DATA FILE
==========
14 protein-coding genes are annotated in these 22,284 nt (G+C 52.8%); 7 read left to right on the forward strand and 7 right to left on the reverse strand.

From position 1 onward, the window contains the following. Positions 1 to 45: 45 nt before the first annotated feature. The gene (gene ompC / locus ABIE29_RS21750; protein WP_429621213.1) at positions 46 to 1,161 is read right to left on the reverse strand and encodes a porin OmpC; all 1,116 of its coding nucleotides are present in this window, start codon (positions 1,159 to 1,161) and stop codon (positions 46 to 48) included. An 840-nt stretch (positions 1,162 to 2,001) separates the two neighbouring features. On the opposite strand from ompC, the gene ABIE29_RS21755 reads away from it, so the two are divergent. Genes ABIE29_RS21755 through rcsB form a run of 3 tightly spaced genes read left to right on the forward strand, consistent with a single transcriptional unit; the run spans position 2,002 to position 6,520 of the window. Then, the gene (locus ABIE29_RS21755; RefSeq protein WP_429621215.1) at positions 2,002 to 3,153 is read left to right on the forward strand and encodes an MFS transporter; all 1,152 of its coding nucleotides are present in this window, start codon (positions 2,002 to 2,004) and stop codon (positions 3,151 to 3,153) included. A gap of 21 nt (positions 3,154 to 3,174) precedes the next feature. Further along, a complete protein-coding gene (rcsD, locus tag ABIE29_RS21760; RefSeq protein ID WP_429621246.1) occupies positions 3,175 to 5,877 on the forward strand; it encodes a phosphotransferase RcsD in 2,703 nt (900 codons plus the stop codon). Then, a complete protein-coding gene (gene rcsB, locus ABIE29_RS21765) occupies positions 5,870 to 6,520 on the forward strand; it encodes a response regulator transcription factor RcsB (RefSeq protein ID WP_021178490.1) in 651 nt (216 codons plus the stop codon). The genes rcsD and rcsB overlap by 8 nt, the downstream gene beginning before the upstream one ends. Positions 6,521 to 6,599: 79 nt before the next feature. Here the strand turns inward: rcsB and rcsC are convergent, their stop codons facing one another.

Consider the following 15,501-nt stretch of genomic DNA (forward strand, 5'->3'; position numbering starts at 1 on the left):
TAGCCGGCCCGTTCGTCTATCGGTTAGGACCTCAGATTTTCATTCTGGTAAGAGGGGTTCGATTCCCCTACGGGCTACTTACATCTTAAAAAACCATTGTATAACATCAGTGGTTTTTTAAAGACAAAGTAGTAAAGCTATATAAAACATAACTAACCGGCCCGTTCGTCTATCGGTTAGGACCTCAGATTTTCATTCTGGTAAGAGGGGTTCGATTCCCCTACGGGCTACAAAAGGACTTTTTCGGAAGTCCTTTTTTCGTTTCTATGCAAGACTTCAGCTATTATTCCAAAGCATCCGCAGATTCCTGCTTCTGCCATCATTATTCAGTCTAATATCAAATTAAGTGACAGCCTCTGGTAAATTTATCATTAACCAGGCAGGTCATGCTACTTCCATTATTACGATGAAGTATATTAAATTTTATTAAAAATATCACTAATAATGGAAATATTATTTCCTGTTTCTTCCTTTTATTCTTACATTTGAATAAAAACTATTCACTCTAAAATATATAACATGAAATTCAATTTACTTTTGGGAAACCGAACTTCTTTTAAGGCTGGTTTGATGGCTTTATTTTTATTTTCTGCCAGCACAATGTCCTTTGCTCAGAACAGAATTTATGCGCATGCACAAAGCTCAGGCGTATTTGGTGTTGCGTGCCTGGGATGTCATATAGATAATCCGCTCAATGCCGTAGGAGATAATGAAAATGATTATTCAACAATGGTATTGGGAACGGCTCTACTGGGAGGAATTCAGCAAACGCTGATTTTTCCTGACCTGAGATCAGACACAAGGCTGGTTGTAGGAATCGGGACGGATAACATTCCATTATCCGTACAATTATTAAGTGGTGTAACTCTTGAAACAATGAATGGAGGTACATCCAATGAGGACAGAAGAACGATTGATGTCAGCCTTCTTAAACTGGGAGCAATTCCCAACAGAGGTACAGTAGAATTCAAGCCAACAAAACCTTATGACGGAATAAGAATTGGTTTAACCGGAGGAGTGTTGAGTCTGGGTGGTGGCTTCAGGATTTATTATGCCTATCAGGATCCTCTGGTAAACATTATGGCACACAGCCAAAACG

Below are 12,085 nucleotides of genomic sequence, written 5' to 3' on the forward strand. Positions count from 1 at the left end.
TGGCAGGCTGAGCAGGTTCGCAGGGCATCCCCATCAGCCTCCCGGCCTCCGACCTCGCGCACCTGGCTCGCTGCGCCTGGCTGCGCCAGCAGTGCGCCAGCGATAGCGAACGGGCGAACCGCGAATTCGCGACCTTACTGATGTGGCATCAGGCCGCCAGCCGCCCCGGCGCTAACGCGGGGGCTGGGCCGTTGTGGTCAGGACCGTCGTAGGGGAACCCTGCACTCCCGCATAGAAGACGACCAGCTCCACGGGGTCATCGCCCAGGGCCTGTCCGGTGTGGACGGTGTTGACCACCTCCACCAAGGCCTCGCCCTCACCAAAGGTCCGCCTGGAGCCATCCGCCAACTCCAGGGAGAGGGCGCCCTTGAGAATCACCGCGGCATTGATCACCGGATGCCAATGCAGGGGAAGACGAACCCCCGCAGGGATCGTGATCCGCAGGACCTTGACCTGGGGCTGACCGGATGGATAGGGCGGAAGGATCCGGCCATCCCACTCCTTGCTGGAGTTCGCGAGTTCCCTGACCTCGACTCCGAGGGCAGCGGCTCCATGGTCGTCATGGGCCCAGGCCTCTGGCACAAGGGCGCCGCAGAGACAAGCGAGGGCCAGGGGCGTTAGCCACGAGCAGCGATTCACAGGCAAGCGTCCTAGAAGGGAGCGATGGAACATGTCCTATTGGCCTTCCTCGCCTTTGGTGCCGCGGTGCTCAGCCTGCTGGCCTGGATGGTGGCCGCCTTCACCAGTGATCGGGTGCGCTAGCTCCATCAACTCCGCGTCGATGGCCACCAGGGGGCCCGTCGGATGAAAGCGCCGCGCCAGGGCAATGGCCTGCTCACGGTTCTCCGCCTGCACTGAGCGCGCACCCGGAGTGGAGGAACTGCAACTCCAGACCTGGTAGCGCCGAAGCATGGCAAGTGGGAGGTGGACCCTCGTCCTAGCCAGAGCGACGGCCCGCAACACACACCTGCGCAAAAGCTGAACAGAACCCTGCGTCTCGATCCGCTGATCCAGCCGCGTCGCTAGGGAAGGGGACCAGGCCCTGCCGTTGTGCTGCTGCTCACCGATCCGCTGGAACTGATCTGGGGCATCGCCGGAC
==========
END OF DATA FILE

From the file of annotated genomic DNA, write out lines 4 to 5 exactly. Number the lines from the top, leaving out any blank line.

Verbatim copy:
TAGCCGGCCCGTTCGTCTATCGGTTAGGACCTCAGATTTTCATTCTGGTAAGAGGGGTTCGATTCCCCTACGGGCTACTTACATCTTAAAAAACCATTGTATAACATCAGTGGTTTTTTAAAGACAAAGTAGTAAAGCTATATAAAACATAACTAACCGGCCCGTTCGTCTATCGGTTAGGACCTCAGATTTTCATTCTGGTAAGAGGGGTTCGATTCCCCTACGGGCTACAAAAGGACTTTTTCGGAAGTCCTTTTTTCGTTTCTATGCAAGACTTCAGCTATTATTCCAAAGCATCCGCAGATTCCTGCTTCTGCCATCATTATTCAGTCTAATATCAAATTAAGTGACAGCCTCTGGTAAATTTATCATTAACCAGGCAGGTCATGCTACTTCCATTATTACGATGAAGTATATTAAATTTTATTAAAAATATCACTAATAATGGAAATATTATTTCCTGTTTCTTCCTTTTATTCTTACATTTGAATAAAAACTATTCACTCTAAAATATATAACATGAAATTCAATTTACTTTTGGGAAACCGAACTTCTTTTAAGGCTGGTTTGATGGCTTTATTTTTATTTTCTGCCAGCACAATGTCCTTTGCTCAGAACAGAATTTATGCGCATGCACAAAGCTCAGGCGTATTTGGTGTTGCGTGCCTGGGATGTCATATAGATAATCCGCTCAATGCCGTAGGAGATAATGAAAATGATTATTCAACAATGGTATTGGGAACGGCTCTACTGGGAGGAATTCAGCAAACGCTGATTTTTCCTGACCTGAGATCAGACACAAGGCTGGTTGTAGGAATCGGGACGGATAACATTCCATTATCCGTACAATTATTAAGTGGTGTAACTCTTGAAACAATGAATGGAGGTACATCCAATGAGGACAGAAGAACGATTGATGTCAGCCTTCTTAAACTGGGAGCAATTCCCAACAGAGGTACAGTAGAATTCAAGCCAACAAAACCTTATGACGGAATAAGAATTGGTTTAACCGGAGGAGTGTTGAGTCTGGGTGGTGGCTTCAGGATTTATTATGCCTATCAGGATCCTCTGGTAAACATTATGGCACACAGCCAAAACG

Below are 12,085 nucleotides of genomic sequence, written 5' to 3' on the forward strand. Positions count from 1 at the left end.